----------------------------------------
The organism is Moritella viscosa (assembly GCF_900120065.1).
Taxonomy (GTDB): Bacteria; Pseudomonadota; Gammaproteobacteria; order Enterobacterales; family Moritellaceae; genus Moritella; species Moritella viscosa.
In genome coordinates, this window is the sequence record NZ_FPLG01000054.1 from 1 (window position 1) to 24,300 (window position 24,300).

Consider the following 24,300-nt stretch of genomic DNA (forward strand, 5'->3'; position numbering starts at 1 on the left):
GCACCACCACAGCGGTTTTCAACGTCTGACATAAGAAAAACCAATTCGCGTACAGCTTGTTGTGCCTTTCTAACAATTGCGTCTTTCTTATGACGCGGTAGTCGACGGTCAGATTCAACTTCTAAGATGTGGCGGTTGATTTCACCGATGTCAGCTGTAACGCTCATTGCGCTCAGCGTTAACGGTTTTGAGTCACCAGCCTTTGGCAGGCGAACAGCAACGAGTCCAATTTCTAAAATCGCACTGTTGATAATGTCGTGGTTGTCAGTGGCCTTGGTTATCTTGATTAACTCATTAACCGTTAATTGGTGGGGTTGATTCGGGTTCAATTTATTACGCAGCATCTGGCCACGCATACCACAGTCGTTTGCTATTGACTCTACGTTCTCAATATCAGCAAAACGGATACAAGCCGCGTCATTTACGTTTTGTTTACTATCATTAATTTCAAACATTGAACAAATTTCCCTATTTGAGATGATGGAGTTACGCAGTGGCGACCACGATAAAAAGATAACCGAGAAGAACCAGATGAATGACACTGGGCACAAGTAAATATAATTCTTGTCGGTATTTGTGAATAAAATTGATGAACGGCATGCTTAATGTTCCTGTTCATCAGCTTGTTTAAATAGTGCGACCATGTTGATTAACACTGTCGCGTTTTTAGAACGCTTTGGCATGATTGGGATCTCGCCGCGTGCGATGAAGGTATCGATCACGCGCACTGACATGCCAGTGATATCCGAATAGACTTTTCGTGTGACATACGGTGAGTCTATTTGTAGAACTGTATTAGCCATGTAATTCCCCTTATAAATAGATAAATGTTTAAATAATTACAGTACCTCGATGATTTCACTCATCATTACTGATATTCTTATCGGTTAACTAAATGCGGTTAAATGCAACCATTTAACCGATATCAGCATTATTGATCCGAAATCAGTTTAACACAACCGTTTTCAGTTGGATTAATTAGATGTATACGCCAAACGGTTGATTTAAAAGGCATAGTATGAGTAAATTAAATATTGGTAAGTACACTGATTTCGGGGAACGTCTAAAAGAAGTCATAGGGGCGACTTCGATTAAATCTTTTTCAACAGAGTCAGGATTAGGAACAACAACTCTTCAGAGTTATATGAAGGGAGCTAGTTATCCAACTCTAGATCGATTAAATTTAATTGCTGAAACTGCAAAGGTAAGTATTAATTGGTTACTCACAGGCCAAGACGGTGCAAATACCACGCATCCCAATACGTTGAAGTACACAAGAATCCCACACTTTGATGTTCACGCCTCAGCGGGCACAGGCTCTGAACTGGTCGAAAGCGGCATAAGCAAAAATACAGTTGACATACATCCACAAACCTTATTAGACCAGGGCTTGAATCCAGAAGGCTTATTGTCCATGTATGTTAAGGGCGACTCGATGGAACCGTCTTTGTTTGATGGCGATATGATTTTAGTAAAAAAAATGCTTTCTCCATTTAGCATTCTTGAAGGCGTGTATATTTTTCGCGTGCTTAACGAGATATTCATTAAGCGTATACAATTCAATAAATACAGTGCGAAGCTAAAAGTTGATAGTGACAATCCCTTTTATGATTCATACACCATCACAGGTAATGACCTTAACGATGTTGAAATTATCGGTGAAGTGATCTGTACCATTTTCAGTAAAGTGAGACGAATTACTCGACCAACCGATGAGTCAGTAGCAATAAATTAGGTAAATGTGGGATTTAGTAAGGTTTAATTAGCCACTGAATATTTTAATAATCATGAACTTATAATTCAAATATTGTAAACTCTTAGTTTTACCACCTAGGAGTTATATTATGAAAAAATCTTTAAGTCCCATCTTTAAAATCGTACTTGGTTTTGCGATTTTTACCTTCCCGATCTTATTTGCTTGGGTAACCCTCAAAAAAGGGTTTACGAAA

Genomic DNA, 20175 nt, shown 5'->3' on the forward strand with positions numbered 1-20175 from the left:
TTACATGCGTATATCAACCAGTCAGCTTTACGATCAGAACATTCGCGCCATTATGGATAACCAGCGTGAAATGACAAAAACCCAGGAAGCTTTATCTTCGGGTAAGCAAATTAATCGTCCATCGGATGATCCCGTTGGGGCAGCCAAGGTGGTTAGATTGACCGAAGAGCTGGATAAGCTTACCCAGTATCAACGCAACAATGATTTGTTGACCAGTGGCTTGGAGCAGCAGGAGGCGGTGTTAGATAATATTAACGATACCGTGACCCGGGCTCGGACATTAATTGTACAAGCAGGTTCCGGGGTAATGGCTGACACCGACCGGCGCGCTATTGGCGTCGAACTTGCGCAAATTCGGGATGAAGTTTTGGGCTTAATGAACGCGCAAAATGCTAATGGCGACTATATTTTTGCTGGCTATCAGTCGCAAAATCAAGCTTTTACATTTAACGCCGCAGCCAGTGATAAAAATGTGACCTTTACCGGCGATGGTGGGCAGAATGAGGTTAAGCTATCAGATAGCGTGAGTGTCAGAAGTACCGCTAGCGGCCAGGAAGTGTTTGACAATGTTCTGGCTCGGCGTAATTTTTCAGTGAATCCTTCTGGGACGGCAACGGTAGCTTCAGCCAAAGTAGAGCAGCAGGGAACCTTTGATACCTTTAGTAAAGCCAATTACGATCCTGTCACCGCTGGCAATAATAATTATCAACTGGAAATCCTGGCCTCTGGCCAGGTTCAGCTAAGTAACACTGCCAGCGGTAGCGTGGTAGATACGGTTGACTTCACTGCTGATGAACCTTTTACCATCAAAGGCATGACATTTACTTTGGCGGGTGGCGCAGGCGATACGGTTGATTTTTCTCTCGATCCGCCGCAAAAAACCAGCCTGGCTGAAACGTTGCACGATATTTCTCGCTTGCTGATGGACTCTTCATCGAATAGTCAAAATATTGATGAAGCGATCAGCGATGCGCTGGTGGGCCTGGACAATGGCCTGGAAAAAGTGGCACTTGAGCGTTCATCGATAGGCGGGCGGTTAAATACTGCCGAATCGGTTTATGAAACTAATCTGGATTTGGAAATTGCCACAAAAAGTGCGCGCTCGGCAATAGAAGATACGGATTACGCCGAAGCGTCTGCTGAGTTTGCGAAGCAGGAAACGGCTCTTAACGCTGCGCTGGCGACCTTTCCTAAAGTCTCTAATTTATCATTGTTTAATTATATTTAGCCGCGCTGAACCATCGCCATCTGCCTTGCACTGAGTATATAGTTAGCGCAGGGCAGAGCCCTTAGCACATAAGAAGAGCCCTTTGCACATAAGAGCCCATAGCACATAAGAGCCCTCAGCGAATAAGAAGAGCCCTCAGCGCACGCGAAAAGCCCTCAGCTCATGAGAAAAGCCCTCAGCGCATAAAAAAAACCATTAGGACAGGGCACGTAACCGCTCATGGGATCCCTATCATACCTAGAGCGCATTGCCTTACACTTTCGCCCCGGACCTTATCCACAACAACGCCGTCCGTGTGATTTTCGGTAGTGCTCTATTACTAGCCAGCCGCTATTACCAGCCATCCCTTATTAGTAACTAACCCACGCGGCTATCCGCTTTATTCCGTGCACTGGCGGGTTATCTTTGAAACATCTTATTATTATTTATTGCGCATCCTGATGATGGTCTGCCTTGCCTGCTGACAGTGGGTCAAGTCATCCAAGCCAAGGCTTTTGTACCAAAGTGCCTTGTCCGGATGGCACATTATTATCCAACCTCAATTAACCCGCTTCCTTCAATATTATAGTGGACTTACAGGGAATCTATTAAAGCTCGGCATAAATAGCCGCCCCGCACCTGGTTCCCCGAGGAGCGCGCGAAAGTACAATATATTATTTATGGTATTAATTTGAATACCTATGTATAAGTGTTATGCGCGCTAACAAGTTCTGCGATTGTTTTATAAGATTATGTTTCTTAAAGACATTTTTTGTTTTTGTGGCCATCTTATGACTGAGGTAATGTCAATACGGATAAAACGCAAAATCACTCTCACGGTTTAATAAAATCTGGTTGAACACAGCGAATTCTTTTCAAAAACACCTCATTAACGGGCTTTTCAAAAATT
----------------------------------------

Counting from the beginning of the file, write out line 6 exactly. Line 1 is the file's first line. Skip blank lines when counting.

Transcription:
Genomic DNA, 20175 nt, shown 5'->3' on the forward strand with positions numbered 1-20175 from the left: